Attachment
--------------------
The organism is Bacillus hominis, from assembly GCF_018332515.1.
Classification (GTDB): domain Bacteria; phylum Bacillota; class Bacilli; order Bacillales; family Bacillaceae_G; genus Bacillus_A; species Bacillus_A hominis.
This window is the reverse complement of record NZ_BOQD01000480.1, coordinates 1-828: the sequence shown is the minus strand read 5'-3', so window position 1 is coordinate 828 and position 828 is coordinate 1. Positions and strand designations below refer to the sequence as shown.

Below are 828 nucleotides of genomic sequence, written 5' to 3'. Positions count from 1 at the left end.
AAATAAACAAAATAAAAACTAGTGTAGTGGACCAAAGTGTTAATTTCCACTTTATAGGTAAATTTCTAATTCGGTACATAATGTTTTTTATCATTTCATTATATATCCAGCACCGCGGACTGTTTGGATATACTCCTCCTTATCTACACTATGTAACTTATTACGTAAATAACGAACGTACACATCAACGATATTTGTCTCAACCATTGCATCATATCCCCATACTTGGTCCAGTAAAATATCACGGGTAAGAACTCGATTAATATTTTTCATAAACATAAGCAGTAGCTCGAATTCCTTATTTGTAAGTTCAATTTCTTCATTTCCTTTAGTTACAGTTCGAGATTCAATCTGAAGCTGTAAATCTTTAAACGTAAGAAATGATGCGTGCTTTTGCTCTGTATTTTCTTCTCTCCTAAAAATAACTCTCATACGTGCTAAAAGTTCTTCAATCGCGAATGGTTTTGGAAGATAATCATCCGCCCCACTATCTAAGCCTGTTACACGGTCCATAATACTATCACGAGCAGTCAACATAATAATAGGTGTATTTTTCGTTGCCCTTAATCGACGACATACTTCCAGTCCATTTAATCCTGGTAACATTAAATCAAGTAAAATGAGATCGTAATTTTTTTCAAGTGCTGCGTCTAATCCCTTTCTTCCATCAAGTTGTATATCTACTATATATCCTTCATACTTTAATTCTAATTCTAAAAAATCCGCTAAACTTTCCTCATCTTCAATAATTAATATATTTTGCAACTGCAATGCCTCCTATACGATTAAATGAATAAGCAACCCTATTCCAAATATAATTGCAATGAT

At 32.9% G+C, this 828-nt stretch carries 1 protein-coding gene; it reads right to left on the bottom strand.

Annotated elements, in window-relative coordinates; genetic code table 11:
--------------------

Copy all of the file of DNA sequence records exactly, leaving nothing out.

The organism is Bacillus hominis, from assembly GCF_018332515.1.
Classification (GTDB): domain Bacteria; phylum Bacillota; class Bacilli; order Bacillales; family Bacillaceae_G; genus Bacillus_A; species Bacillus_A hominis.
This window is the reverse complement of record NZ_BOQD01000480.1, coordinates 1-828: the sequence shown is the minus strand read 5'-3', so window position 1 is coordinate 828 and position 828 is coordinate 1. Positions and strand designations below refer to the sequence as shown.

Below are 828 nucleotides of genomic sequence, written 5' to 3'. Positions count from 1 at the left end.
AAATAAACAAAATAAAAACTAGTGTAGTGGACCAAAGTGTTAATTTCCACTTTATAGGTAAATTTCTAATTCGGTACATAATGTTTTTTATCATTTCATTATATATCCAGCACCGCGGACTGTTTGGATATACTCCTCCTTATCTACACTATGTAACTTATTACGTAAATAACGAACGTACACATCAACGATATTTGTCTCAACCATTGCATCATATCCCCATACTTGGTCCAGTAAAATATCACGGGTAAGAACTCGATTAATATTTTTCATAAACATAAGCAGTAGCTCGAATTCCTTATTTGTAAGTTCAATTTCTTCATTTCCTTTAGTTACAGTTCGAGATTCAATCTGAAGCTGTAAATCTTTAAACGTAAGAAATGATGCGTGCTTTTGCTCTGTATTTTCTTCTCTCCTAAAAATAACTCTCATACGTGCTAAAAGTTCTTCAATCGCGAATGGTTTTGGAAGATAATCATCCGCCCCACTATCTAAGCCTGTTACACGGTCCATAATACTATCACGAGCAGTCAACATAATAATAGGTGTATTTTTCGTTGCCCTTAATCGACGACATACTTCCAGTCCATTTAATCCTGGTAACATTAAATCAAGTAAAATGAGATCGTAATTTTTTTCAAGTGCTGCGTCTAATCCCTTTCTTCCATCAAGTTGTATATCTACTATATATCCTTCATACTTTAATTCTAATTCTAAAAAATCCGCTAAACTTTCCTCATCTTCAATAATTAATATATTTTGCAACTGCAATGCCTCCTATACGATTAAATGAATAAGCAACCCTATTCCAAATATAATTGCAATGAT

At 32.9% G+C, this 828-nt stretch carries 1 protein-coding gene; it reads right to left on the bottom strand.

Annotated elements, in window-relative coordinates; genetic code table 11: